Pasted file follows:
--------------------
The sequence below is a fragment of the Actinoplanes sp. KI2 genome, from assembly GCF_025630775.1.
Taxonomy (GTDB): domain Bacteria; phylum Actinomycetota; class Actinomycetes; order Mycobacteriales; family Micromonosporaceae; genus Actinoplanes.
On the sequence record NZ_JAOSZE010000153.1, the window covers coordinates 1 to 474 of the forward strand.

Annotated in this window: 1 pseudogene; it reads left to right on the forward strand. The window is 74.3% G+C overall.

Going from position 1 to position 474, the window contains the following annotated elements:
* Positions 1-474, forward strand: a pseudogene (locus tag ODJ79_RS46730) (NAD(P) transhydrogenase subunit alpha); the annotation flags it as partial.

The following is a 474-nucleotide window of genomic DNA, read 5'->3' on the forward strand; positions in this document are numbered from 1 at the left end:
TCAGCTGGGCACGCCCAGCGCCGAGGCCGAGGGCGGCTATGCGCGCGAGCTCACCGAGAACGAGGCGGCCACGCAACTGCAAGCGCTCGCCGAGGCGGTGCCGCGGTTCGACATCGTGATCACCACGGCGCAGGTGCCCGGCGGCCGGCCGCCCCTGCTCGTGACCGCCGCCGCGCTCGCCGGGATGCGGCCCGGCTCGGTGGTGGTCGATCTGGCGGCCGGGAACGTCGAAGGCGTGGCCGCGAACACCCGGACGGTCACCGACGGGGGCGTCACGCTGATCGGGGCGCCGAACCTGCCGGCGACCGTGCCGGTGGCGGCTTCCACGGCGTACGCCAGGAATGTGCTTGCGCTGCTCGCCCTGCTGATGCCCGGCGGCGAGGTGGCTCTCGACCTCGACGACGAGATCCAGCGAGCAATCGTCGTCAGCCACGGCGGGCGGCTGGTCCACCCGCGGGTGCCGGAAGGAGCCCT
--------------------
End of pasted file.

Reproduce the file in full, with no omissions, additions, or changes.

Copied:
The sequence below is a fragment of the Actinoplanes sp. KI2 genome, from assembly GCF_025630775.1.
Taxonomy (GTDB): domain Bacteria; phylum Actinomycetota; class Actinomycetes; order Mycobacteriales; family Micromonosporaceae; genus Actinoplanes.
On the sequence record NZ_JAOSZE010000153.1, the window covers coordinates 1 to 474 of the forward strand.

Annotated in this window: 1 pseudogene; it reads left to right on the forward strand. The window is 74.3% G+C overall.

Going from position 1 to position 474, the window contains the following annotated elements:
* Positions 1-474, forward strand: a pseudogene (locus tag ODJ79_RS46730) (NAD(P) transhydrogenase subunit alpha); the annotation flags it as partial.

The following is a 474-nucleotide window of genomic DNA, read 5'->3' on the forward strand; positions in this document are numbered from 1 at the left end:
TCAGCTGGGCACGCCCAGCGCCGAGGCCGAGGGCGGCTATGCGCGCGAGCTCACCGAGAACGAGGCGGCCACGCAACTGCAAGCGCTCGCCGAGGCGGTGCCGCGGTTCGACATCGTGATCACCACGGCGCAGGTGCCCGGCGGCCGGCCGCCCCTGCTCGTGACCGCCGCCGCGCTCGCCGGGATGCGGCCCGGCTCGGTGGTGGTCGATCTGGCGGCCGGGAACGTCGAAGGCGTGGCCGCGAACACCCGGACGGTCACCGACGGGGGCGTCACGCTGATCGGGGCGCCGAACCTGCCGGCGACCGTGCCGGTGGCGGCTTCCACGGCGTACGCCAGGAATGTGCTTGCGCTGCTCGCCCTGCTGATGCCCGGCGGCGAGGTGGCTCTCGACCTCGACGACGAGATCCAGCGAGCAATCGTCGTCAGCCACGGCGGGCGGCTGGTCCACCCGCGGGTGCCGGAAGGAGCCCT